0
Cf08ad26759fdd206a2c9f9385080a57

(995)

on April 11, 2014
at 07:50 PM

Looking at some random cronometer screenshots I have from 6mo back, it looks like I was doing 380g carbs and 140g protein, and feeling pretty good about it. It's tricky sometimes finding a balance when there seems to be such a huge range of combinations that work. I have a greater appreciation for the rise and dip in blood sugar now, but, I went most of my life without noticing the effect. Lately, I've got carbs and protein each generally under 100g, and that feels great too (once adapted.) I like the idea of a seasonal variation between a higher to lower carb intake, but, 380g is still probably a bit much, even on a hot summer day.

At a high carb intake, I found that I tended to spend more time preparing / eating meals and snacks. At 4 meals a day, I could almost spend a whole day going to multiple grocery stores, cooking, and eating. Vs the high fat diet, I can throw down a meal or two, check that off my list, and I'm good to go.

Micronutrient wise, it seems to work either way. I bet higher carb, but lower GI carb would offer a nice compromise. Sweet potatoes > white potatoes. (Although, I love me some white potatoes.)

This paper suggests a pretty middle of the road ratio.

0
Be157308a0438e382b88d9db4c12ab30

on March 21, 2014
at 05:26 PM

Just my 2 cents, since we are talking about longevity.

Hormones and growth factors that stimulate phosphoinositide-3 kinase (PI3K) are usually associated with decreased longevity and increased carcinogenicity. The hormones and growth factors most often associated with said activation are typically insulin and insulin-like growth factors (such as IGF-1). Once the receptors for insulin and other growth factors become activated by binding to their respective peptide, they activate PI3K. Such activation promotes a cascade of other phosphorylation reactions which essentially lead the cell to increased DNA synthesis, protein synthesis, fatty acid synthesis, and cellular replication, while simultaneously inhibiting autophagy, apoptosis (healthy cell death), and fatty acid oxidation. So in short, things that increase IGF-1 (mostly protein) and things that increase insulin (glucose, protein) generally stimulate the PI3K signaling pathway (in addition to other pathways detrimental to longevity), so limiting these would be an effective approach to increasing healthy lifespan, especially in the absence of exercise (which often activates AMPK and therefore antagonizes some of the harmful effects of high insulin and IGF-1 levels).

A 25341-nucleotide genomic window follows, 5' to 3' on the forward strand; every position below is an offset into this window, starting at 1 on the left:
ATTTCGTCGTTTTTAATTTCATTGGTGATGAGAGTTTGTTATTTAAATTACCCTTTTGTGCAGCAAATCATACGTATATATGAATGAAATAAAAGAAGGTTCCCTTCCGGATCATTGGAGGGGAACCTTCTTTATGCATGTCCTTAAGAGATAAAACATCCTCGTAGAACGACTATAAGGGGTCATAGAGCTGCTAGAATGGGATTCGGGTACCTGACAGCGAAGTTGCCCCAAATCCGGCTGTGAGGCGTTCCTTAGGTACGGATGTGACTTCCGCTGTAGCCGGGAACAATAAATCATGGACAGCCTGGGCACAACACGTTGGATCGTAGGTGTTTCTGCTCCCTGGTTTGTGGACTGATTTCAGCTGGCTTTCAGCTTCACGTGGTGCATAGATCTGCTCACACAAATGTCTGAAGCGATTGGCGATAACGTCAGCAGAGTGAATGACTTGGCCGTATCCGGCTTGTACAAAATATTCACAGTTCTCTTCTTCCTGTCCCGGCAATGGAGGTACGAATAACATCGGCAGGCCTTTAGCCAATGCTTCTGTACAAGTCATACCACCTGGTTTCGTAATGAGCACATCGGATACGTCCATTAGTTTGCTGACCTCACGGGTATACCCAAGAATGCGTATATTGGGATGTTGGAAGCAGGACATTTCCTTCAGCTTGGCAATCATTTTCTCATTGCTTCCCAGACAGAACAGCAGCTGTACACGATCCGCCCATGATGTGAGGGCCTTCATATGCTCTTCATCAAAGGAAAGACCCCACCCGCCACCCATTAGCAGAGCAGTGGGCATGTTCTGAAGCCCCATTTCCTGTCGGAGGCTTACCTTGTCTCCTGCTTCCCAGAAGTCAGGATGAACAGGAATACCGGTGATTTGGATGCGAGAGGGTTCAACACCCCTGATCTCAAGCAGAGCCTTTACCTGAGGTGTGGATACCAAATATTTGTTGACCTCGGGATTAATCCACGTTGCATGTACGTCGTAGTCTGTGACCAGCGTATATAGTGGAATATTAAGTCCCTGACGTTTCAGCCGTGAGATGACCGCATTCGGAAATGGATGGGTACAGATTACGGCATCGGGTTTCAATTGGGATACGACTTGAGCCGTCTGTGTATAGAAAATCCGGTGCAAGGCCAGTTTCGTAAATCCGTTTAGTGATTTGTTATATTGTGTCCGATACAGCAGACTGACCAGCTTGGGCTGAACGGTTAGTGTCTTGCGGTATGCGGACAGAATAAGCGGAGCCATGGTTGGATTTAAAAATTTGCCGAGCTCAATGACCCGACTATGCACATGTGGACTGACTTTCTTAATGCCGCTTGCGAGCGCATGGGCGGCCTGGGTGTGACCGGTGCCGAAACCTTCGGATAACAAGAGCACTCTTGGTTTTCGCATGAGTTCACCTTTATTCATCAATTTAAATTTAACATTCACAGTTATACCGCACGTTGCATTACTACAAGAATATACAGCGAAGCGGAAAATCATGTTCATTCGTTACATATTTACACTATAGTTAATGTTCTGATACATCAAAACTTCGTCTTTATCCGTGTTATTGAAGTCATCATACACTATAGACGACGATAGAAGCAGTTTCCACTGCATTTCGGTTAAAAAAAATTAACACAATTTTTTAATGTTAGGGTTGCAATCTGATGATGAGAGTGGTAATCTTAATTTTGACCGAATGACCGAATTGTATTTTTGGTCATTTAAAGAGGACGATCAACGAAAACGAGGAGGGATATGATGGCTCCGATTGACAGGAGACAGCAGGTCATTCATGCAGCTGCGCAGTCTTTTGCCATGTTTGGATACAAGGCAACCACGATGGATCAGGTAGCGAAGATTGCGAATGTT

Ultimately, however, what you eat is no one's business but your own, so you may do as you wish (and eat more carbs, since they seem to have a modest placebo effect on you). However, there is ample evidence, in the field of cell signalling biochemistry, to indicate that limiting glucose and amino acid availability to cells could potentially lead to favorable conditions with regards to metabolic health and longevity.

Medium avatar

(624)

on March 21, 2014
at 06:11 PM

Insightful, rational, and well-reasoned as usual good sir. You're the number one paleohacker making me think about experimenting with ketosis. However, referring to my reaction as a placebo is an ill-founded jab. Slower gastric emptying due to high fat intake certainly isn't a placebo. Neither is the struggle I have with overly fibrous veggies or maintaining healthy gut flora.

I like the stable, clean energy and focus I get on HFLC but my body is sending signals can't ignore. Few if any of these signals result from placebo effects or psychosomatics.

Medium avatar

(624)

on March 21, 2014
at 06:14 PM

I'm hoping a period of increased carb/fat intake ratio will help balance out my gut flora, stabilize my dwindling appetite, and give my body a break from one extreme. Since I have a tough time with roughage in my diet, an increased carb allowance will also help me meet my micronutrient goals.

0
4775e2485bd498f20db64ab6fc77975f

(0)

on March 21, 2014
at 01:35 PM

Go ahead and try it!

I have no idea why people keep saying your micronutrients will go down on a high carb diet. A higher carb diet, especially if composed of roots/tubers, fruit, and occasional legumes, is much more micronutrient rich than a high fat diet composed of oils and rendered fats. I highly doubt a lot of people, especially those consuming upwards of 60% fat diets, are getting all their fats from egg yolks, nuts and meats without consuming a ton of protein.